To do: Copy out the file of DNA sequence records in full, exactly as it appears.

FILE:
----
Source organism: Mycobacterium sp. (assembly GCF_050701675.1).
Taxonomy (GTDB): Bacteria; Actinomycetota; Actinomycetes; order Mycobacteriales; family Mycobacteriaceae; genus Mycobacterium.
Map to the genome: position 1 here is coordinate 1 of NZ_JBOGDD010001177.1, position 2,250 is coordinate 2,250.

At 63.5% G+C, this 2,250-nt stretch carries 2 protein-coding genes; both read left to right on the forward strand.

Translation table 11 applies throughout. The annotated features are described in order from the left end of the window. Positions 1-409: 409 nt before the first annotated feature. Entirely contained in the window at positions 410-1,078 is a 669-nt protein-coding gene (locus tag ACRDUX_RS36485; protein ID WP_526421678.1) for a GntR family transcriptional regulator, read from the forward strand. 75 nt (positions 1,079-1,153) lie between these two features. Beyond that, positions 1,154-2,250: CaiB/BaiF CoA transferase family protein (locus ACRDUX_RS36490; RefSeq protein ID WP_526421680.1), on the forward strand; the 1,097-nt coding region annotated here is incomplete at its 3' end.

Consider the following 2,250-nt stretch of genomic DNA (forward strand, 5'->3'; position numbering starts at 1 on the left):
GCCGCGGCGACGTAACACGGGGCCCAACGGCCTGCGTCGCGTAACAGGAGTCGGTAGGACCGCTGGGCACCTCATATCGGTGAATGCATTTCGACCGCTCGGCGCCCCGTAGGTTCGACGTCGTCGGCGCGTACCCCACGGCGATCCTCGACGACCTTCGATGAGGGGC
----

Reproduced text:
Source organism: Mycobacterium sp. (assembly GCF_050701675.1).
Taxonomy (GTDB): Bacteria; Actinomycetota; Actinomycetes; order Mycobacteriales; family Mycobacteriaceae; genus Mycobacterium.
Map to the genome: position 1 here is coordinate 1 of NZ_JBOGDD010001177.1, position 2,250 is coordinate 2,250.

At 63.5% G+C, this 2,250-nt stretch carries 2 protein-coding genes; both read left to right on the forward strand.

Translation table 11 applies throughout. The annotated features are described in order from the left end of the window. Positions 1-409: 409 nt before the first annotated feature. Entirely contained in the window at positions 410-1,078 is a 669-nt protein-coding gene (locus tag ACRDUX_RS36485; protein ID WP_526421678.1) for a GntR family transcriptional regulator, read from the forward strand. 75 nt (positions 1,079-1,153) lie between these two features. Beyond that, positions 1,154-2,250: CaiB/BaiF CoA transferase family protein (locus ACRDUX_RS36490; RefSeq protein ID WP_526421680.1), on the forward strand; the 1,097-nt coding region annotated here is incomplete at its 3' end.

Consider the following 2,250-nt stretch of genomic DNA (forward strand, 5'->3'; position numbering starts at 1 on the left):
GCCGCGGCGACGTAACACGGGGCCCAACGGCCTGCGTCGCGTAACAGGAGTCGGTAGGACCGCTGGGCACCTCATATCGGTGAATGCATTTCGACCGCTCGGCGCCCCGTAGGTTCGACGTCGTCGGCGCGTACCCCACGGCGATCCTCGACGACCTTCGATGAGGGGC